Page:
You might expect the middle of the Pacific Ocean to be a pretty quiet place, especially a thousand feet down. But it turns out that huge parts of the ocean are humming.
Scientists have puzzled over the source of the sound for several years. Now, a marine biologist reporting Monday at a meeting of ocean scientists in New Orleans says she thinks her team may have figured it out.
The discovery started with hydrophones. Marine scientists listen to the deep ocean by dropping these underwater microphones over the side of ships, or by putting them on buoys. Usually they hear what sounds like male humpback whales calling to each other at mating time, or the clicking signals of dolphins and other marine mammals.
But a few years ago, those hydrophones picked up something weird out in the Pacific. The puzzling sound was faint, but continuous at certain times of day — just a few decibels above the background level — and definitely different from the normal sound of the ocean. It was 300 hertz and above — high for the call of a whale, and too continuous to be the signals of other marine mammals.
According to Simone Baumann-Pickering, a marine biologist at the Scripps Institution of Oceanography at the University of California, San Diego, the nature of the sound was "more as if you're sitting on an airplane and it's humming, buzzing." The sound starts after the sun sets, she says, and goes on for a couple of hours, then stops. The same thing happens at dawn.
Now, biologists knew that huge clouds of small fish and crustaceans and squid tend to hide in the dark, deep water during the day, and rise up nearer the surface to feed at night. This happens in all oceans in the mesopelagic zone, a fish-rich area of little light that stretches from about 660 feet beneath the sea's surface to depths of around 3,300 feet.
It took hydrophones in the Pacific to reveal that the hum actually accompanies that daily rise and fall of the fish migration.
Why the noise? Scientists can only speculate. It could be, says Baumann-Pickering, that the creatures "are truly, actively communicating — potentially to initiate migration." In other words, maybe the buzz is just a signal that "it's time to go," she says.
But there's another more mundane possibility.
"It's known that some fish are considered to be farting," says Baumann-Pickering, "that they emit gas as they change depths in the water column." The gas comes from a swim bladder inside the fish that controls its buoyancy.
In either case, billions of fish may be jetting up and down in the ocean every day, and making it hum. If so, it would likely be the largest migration of vertebrate animals on the planet, Baumann-Pickering says. She calculates that the weight of the fish amounts to some 10 billion tons.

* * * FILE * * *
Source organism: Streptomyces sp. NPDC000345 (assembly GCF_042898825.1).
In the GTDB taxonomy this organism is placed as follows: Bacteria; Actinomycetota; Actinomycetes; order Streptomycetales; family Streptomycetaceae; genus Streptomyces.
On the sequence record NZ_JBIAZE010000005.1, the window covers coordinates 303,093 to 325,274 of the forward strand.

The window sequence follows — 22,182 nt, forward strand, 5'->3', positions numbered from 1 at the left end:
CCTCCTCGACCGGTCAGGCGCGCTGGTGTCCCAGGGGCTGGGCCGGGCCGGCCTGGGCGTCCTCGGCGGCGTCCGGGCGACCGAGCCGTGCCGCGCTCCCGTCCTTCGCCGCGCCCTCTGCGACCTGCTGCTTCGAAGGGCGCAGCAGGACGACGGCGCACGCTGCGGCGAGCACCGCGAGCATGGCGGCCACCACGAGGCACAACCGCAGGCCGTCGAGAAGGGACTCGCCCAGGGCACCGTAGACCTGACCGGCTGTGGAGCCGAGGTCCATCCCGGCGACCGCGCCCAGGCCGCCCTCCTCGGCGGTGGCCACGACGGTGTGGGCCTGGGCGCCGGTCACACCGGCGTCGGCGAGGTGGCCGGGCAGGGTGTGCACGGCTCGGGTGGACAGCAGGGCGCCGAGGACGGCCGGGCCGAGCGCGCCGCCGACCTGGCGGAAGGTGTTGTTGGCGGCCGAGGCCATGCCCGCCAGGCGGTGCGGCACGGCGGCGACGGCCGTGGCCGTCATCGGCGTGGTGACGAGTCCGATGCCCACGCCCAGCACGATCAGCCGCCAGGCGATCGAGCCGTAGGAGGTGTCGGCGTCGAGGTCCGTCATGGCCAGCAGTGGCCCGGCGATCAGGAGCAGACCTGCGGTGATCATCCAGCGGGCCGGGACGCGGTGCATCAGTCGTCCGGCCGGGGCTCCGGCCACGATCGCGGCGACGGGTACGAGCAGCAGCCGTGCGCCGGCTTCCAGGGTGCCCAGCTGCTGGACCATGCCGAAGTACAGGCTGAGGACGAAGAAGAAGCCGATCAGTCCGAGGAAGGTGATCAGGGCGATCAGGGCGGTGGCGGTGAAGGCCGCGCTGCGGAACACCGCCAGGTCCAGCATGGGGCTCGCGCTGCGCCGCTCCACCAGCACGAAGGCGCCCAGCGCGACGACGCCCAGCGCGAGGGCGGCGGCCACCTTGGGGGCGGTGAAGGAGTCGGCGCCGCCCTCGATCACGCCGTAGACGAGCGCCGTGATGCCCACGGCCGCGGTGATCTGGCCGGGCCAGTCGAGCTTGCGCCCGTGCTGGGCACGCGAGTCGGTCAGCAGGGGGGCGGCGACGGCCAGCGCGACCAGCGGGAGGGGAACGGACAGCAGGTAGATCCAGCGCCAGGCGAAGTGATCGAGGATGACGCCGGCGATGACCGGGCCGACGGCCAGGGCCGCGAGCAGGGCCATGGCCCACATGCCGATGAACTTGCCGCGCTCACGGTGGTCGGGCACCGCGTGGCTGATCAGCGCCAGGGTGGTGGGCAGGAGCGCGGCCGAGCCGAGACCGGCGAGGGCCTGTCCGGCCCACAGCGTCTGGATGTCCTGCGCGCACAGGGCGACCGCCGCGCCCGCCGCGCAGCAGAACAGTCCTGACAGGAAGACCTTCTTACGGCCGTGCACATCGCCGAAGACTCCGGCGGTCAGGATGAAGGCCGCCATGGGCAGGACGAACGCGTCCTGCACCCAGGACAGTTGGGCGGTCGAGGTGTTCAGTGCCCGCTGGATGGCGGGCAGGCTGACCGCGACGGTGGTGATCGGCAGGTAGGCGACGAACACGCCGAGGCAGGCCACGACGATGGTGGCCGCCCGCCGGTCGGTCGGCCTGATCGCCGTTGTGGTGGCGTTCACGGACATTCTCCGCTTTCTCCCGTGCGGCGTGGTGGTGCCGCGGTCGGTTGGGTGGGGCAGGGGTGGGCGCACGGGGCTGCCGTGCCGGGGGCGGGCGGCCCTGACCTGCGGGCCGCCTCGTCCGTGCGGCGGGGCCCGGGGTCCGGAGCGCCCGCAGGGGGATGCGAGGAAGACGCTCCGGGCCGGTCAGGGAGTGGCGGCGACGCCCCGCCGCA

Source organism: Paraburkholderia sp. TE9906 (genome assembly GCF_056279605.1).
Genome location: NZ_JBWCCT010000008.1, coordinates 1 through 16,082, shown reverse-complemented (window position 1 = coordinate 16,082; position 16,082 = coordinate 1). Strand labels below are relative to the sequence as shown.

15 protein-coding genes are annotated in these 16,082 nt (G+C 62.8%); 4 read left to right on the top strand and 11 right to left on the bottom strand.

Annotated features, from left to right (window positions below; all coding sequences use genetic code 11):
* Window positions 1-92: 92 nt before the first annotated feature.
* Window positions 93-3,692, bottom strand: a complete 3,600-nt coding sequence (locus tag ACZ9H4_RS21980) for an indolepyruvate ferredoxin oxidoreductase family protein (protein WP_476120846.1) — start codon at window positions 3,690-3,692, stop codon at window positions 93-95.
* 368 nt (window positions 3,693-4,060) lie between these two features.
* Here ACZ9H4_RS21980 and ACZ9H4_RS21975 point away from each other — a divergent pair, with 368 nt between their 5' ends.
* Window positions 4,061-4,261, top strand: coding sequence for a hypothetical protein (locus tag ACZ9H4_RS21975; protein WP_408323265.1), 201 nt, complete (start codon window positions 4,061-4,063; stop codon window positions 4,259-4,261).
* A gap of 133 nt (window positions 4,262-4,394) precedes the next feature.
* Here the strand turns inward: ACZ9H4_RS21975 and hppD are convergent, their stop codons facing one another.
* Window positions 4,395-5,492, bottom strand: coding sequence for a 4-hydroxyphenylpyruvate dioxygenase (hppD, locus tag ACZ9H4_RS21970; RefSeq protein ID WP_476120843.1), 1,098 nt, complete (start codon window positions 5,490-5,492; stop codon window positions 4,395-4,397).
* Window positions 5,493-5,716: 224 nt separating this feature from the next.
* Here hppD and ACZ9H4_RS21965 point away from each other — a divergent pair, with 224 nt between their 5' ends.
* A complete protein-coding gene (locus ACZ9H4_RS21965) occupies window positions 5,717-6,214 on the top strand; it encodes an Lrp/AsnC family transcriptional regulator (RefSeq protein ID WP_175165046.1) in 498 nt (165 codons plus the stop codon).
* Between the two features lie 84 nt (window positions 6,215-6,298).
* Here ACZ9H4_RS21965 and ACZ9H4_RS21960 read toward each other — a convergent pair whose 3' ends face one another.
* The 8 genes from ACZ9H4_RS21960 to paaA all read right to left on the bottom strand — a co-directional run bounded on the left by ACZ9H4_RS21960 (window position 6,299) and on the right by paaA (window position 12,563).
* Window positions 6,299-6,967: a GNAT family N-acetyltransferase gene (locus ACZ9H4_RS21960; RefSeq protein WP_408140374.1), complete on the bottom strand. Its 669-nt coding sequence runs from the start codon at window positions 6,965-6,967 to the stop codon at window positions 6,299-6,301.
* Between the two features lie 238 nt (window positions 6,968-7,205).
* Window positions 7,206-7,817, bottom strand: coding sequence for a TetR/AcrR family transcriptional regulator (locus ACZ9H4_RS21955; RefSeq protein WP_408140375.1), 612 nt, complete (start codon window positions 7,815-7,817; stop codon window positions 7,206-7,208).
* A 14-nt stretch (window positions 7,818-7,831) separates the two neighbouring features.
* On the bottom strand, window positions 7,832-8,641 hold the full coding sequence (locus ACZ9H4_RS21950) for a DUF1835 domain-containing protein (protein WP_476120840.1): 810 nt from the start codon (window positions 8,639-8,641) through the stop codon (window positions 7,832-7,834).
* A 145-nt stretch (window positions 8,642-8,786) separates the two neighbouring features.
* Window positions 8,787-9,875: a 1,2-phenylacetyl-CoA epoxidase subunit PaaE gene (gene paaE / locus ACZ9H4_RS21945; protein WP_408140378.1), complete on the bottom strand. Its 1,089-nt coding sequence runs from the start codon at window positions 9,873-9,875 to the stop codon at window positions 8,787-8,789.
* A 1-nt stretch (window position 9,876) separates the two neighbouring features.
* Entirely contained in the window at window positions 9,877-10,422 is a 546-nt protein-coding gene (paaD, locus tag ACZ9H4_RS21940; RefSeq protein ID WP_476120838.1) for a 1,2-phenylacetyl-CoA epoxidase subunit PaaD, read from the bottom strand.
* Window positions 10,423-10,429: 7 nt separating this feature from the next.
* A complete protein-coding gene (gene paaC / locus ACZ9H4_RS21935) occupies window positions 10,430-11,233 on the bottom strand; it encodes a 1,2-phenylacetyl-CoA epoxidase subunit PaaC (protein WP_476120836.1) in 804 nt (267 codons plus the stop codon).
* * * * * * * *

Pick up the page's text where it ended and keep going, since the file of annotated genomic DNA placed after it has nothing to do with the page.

At the New Orleans meeting sponsored by the American Geophysical Union, Baumann-Pickering told colleagues the sound raises an interesting question. Why would the fish do this if, as you might expect, the noise would have the effect of a dinner bell, attracting large predators?
Nobody knows, she says. "We're just scratching the surface in terms of understanding how important sound is" in the ocean.
AUDIE CORNISH, HOST:
You might expect the middle of the Pacific Ocean to be a pretty quiet place, especially a thousand feet down, but huge parts of the ocean are humming. Scientists have been trying to figure out what it is for several years. And as NPR's Christopher Joyce reports, they now have their answer, and it's a real surprise.
CHRISTOPHER JOYCE, BYLINE: We usually hear the ocean when it meets the land where waves roll up onto the beach. But marine scientists like to listen to the deep ocean where they drop hydrophones overboard - underwater microphones - to listen for things like humpback whales calling to each other.
(SOUNDBITE OF WHALE CALL)
JOYCE: But a few years ago, those hydrophones picked up something weird. It was faint but different from the normal background sound.
SIMONE BAUMANN-PICKERING: It's definitely more a - as if you're sitting on an airplane, and it's humming, buzzing.
JOYCE: Simone Baumann-Pickering is a biologist at the Scripps Institute of Oceanography in California. She says the sound starts as the sun sets, stops overnight then picks up again for two hours at dawn. Now, biologists know that huge clouds of small fish hide in the dark, deep water during the day and then rise up near the surface to feed at night, and the hydrophones revealed that the fish make the ocean hum when the rise and fall. It could be they're signaling each other that it's time to move, or...
BAUMANN-PICKERING: It could be - for example, it's known that some fish are considered to be farting - that they emit gas as they change in the depths in the water column.
JOYCE: The gas comes from a swim bladder inside the fish that controls its buoyancy. Imagine billions of fish literally jetting up and down in the ocean every day. This would have to be the largest migration on the planet.
BAUMANN-PICKERING: Oh, for sure, absolutely.
JOYCE: Baumann-Pickering described her research at an ocean science meeting today. She says it raises an interesting question. Could all this noise be like a dinner bell attracting large predators to these clouds of small fish? Nobody knows, she says. Christopher Joyce, NPR News. Transcript provided by NPR, Copyright NPR.